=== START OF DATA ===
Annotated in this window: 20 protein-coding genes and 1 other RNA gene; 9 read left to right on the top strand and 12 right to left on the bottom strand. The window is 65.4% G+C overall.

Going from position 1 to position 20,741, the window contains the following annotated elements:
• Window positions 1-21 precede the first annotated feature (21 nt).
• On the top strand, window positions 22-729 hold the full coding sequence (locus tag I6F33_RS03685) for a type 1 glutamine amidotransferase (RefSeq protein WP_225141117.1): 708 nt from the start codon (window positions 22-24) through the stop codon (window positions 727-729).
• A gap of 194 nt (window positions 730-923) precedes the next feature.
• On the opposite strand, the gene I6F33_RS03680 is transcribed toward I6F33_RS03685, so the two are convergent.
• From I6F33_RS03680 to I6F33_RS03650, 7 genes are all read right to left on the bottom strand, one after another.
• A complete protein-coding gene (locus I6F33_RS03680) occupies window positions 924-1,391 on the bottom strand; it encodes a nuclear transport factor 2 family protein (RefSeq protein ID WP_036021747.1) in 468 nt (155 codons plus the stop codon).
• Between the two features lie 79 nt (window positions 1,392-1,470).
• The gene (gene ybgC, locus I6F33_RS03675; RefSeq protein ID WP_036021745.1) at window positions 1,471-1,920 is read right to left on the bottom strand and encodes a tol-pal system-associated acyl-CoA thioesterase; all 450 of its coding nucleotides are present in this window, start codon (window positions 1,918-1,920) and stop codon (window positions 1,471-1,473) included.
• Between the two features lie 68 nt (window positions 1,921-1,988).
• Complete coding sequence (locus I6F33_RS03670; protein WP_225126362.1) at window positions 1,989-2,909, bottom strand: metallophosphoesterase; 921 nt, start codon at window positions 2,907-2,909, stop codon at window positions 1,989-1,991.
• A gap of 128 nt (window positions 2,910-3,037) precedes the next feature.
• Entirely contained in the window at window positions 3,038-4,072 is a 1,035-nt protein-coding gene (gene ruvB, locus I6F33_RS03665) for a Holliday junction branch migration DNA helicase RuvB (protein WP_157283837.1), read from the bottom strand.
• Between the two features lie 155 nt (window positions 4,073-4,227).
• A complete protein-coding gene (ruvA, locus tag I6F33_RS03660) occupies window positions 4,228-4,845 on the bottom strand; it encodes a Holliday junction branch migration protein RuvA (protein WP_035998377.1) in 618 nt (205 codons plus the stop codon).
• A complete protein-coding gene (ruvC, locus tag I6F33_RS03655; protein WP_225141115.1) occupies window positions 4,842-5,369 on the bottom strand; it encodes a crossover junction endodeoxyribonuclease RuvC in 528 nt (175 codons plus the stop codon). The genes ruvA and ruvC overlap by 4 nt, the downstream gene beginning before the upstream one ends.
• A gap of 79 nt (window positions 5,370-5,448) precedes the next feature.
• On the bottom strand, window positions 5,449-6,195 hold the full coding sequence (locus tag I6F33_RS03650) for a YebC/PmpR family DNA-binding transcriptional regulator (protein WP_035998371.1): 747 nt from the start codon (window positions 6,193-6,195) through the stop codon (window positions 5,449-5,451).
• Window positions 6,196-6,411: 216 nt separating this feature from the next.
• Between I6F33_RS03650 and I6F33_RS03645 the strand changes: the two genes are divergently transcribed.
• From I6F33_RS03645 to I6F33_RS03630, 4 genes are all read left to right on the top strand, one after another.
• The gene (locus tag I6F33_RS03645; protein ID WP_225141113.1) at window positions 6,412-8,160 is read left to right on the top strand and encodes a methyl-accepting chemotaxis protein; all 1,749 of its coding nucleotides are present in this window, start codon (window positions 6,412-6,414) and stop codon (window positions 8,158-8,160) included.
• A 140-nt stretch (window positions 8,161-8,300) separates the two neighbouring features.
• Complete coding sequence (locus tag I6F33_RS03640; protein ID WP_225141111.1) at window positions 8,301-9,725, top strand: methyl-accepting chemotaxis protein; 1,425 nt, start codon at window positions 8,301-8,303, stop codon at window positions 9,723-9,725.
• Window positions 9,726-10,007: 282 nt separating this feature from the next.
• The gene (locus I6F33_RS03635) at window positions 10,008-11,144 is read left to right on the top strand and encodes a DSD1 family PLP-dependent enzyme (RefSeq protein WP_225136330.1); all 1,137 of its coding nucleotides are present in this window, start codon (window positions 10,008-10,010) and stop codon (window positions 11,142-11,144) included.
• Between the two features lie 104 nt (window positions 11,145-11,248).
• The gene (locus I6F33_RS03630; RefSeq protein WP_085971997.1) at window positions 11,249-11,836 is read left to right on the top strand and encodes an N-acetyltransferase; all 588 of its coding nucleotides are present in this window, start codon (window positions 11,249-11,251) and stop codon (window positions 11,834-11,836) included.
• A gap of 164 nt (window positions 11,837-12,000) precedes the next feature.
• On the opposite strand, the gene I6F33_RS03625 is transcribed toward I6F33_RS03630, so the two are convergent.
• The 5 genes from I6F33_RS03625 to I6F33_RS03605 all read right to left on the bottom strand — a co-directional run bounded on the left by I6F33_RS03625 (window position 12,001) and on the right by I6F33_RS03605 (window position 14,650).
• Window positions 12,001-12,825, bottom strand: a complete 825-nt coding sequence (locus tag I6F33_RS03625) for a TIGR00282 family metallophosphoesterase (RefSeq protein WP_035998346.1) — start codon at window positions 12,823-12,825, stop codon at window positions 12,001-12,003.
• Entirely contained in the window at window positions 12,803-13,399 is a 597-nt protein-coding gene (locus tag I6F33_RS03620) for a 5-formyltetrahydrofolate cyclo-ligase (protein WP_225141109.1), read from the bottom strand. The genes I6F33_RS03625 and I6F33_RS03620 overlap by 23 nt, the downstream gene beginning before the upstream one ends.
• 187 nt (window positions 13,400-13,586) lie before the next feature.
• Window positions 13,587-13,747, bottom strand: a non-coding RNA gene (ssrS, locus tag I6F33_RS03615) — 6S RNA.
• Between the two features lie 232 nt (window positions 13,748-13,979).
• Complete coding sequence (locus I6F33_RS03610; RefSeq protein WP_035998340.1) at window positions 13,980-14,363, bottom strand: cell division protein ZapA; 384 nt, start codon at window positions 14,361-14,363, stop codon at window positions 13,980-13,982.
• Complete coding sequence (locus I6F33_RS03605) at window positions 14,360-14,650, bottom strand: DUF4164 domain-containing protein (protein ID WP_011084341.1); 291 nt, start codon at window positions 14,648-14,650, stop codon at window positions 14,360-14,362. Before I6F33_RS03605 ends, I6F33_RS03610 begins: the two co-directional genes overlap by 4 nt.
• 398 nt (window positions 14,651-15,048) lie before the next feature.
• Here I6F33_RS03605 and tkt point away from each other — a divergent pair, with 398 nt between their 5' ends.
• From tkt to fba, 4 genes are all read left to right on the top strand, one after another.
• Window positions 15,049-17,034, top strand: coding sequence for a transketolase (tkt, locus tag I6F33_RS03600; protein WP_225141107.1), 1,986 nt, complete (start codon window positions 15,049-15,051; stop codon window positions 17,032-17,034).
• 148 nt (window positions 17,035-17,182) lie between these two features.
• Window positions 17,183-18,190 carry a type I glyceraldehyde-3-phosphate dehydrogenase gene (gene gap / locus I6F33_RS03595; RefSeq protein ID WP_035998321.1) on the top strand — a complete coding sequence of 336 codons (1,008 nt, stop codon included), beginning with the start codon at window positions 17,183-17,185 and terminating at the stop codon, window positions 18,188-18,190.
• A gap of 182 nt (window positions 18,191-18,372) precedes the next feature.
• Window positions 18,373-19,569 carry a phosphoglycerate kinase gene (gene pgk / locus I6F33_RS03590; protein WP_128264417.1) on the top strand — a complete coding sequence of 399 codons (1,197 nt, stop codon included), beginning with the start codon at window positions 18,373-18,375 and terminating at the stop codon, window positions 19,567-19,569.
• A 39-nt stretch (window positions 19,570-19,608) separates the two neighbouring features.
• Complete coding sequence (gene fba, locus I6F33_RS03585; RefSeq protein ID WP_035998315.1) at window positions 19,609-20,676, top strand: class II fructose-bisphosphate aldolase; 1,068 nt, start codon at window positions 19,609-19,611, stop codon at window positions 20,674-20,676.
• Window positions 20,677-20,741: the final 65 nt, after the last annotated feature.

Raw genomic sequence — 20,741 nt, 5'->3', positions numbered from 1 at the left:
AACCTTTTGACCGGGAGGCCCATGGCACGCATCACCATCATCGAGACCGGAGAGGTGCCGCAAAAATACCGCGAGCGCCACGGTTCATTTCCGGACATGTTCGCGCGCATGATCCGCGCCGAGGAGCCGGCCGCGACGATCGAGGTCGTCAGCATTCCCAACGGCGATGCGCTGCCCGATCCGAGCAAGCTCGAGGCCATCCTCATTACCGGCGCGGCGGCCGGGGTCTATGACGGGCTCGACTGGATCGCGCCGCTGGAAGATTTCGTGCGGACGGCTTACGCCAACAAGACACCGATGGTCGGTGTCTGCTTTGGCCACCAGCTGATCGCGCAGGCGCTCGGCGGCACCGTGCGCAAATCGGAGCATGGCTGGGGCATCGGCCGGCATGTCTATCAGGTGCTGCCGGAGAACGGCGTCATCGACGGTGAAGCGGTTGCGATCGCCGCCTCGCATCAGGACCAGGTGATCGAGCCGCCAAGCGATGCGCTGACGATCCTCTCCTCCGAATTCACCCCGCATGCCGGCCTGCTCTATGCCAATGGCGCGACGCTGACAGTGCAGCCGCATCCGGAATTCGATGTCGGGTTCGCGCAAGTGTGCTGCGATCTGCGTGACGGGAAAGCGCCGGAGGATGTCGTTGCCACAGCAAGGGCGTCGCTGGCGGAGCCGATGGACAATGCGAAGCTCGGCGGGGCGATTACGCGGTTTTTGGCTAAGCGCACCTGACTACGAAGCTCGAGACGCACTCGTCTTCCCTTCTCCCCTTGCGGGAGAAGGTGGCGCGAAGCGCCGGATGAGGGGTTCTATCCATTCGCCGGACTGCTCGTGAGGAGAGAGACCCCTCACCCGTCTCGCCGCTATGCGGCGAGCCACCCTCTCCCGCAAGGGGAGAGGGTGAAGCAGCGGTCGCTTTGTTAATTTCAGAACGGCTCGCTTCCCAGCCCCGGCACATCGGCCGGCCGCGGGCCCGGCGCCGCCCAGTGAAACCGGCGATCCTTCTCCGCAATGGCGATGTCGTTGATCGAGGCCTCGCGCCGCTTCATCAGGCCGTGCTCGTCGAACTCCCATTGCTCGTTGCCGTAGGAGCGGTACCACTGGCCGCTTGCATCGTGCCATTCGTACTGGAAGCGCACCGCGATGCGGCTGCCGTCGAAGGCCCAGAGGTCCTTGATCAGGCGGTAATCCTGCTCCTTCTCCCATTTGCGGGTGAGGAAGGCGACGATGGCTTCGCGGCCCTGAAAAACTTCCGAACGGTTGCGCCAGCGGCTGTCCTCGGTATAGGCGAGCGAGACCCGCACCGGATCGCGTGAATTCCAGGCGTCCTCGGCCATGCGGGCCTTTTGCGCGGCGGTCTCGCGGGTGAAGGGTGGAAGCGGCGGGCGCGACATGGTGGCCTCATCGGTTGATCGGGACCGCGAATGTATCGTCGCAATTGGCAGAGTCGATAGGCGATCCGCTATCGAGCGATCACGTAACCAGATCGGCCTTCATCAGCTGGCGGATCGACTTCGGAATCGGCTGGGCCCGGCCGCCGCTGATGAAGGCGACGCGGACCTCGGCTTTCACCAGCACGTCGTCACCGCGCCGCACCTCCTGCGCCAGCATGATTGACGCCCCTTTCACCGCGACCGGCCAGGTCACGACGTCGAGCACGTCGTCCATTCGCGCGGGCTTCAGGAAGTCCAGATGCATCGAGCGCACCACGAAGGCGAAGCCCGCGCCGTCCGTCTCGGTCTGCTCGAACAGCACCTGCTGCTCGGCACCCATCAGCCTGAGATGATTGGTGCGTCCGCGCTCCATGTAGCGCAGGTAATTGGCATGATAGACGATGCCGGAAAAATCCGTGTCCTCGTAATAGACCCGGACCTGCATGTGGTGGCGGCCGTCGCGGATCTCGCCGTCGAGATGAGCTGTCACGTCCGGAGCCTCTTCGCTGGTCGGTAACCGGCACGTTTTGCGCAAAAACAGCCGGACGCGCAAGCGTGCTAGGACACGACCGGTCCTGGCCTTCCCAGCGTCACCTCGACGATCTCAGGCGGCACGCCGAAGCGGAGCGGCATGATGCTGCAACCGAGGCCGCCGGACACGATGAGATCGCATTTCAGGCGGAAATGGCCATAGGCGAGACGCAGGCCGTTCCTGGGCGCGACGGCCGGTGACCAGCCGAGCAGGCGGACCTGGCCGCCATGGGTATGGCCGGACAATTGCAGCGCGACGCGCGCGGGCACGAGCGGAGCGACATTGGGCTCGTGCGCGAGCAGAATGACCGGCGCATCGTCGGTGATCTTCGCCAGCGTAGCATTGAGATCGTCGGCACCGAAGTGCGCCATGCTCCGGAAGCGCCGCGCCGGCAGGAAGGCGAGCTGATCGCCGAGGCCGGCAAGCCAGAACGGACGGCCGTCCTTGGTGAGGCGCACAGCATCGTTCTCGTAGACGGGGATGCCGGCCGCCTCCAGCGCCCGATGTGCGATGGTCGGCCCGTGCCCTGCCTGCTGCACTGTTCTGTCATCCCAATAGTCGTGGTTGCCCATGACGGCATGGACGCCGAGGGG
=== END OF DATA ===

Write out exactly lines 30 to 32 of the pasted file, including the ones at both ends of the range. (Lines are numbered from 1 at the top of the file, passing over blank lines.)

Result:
• A gap of 164 nt (window positions 11,837-12,000) precedes the next feature.
• On the opposite strand, the gene I6F33_RS03625 is transcribed toward I6F33_RS03630, so the two are convergent.
• The 5 genes from I6F33_RS03625 to I6F33_RS03605 all read right to left on the bottom strand — a co-directional run bounded on the left by I6F33_RS03625 (window position 12,001) and on the right by I6F33_RS03605 (window position 14,650).